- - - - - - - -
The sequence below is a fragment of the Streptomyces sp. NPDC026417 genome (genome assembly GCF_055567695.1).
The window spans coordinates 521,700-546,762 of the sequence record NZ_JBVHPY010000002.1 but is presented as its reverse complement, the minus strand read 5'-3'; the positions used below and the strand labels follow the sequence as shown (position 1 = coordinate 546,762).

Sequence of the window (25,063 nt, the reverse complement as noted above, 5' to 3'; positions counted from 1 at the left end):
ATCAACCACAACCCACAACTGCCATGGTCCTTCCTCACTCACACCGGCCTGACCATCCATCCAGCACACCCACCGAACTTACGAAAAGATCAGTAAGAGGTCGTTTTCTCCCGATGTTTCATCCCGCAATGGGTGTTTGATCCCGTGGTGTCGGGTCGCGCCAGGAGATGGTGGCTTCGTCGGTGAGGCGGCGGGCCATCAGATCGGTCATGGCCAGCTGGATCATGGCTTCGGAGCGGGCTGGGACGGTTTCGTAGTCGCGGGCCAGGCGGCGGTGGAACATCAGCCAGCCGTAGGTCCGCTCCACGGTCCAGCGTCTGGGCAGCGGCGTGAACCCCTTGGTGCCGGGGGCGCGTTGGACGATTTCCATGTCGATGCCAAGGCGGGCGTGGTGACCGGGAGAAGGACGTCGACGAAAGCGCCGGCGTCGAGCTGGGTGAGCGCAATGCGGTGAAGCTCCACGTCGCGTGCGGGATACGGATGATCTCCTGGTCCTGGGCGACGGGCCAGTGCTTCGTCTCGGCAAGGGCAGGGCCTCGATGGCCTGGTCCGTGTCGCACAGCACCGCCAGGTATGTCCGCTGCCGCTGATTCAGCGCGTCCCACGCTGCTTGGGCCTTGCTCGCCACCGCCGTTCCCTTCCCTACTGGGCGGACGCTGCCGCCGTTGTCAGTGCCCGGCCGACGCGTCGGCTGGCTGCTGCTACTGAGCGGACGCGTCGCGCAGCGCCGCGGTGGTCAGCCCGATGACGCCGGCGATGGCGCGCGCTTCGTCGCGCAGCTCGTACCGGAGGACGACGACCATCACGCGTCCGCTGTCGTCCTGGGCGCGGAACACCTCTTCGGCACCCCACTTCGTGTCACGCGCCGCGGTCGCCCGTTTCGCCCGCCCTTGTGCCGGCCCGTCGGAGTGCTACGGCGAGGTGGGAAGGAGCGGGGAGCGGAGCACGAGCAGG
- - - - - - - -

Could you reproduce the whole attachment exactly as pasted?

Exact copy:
The sequence below is a fragment of the Streptomyces sp. NPDC026417 genome (genome assembly GCF_055567695.1).
The window spans coordinates 521,700-546,762 of the sequence record NZ_JBVHPY010000002.1 but is presented as its reverse complement, the minus strand read 5'-3'; the positions used below and the strand labels follow the sequence as shown (position 1 = coordinate 546,762).

Sequence of the window (25,063 nt, the reverse complement as noted above, 5' to 3'; positions counted from 1 at the left end):
ATCAACCACAACCCACAACTGCCATGGTCCTTCCTCACTCACACCGGCCTGACCATCCATCCAGCACACCCACCGAACTTACGAAAAGATCAGTAAGAGGTCGTTTTCTCCCGATGTTTCATCCCGCAATGGGTGTTTGATCCCGTGGTGTCGGGTCGCGCCAGGAGATGGTGGCTTCGTCGGTGAGGCGGCGGGCCATCAGATCGGTCATGGCCAGCTGGATCATGGCTTCGGAGCGGGCTGGGACGGTTTCGTAGTCGCGGGCCAGGCGGCGGTGGAACATCAGCCAGCCGTAGGTCCGCTCCACGGTCCAGCGTCTGGGCAGCGGCGTGAACCCCTTGGTGCCGGGGGCGCGTTGGACGATTTCCATGTCGATGCCAAGGCGGGCGTGGTGACCGGGAGAAGGACGTCGACGAAAGCGCCGGCGTCGAGCTGGGTGAGCGCAATGCGGTGAAGCTCCACGTCGCGTGCGGGATACGGATGATCTCCTGGTCCTGGGCGACGGGCCAGTGCTTCGTCTCGGCAAGGGCAGGGCCTCGATGGCCTGGTCCGTGTCGCACAGCACCGCCAGGTATGTCCGCTGCCGCTGATTCAGCGCGTCCCACGCTGCTTGGGCCTTGCTCGCCACCGCCGTTCCCTTCCCTACTGGGCGGACGCTGCCGCCGTTGTCAGTGCCCGGCCGACGCGTCGGCTGGCTGCTGCTACTGAGCGGACGCGTCGCGCAGCGCCGCGGTGGTCAGCCCGATGACGCCGGCGATGGCGCGCGCTTCGTCGCGCAGCTCGTACCGGAGGACGACGACCATCACGCGTCCGCTGTCGTCCTGGGCGCGGAACACCTCTTCGGCACCCCACTTCGTGTCACGCGCCGCGGTCGCCCGTTTCGCCCGCCCTTGTGCCGGCCCGTCGGAGTGCTACGGCGAGGTGGGAAGGAGCGGGGAGCGGAGCACGAGCAGG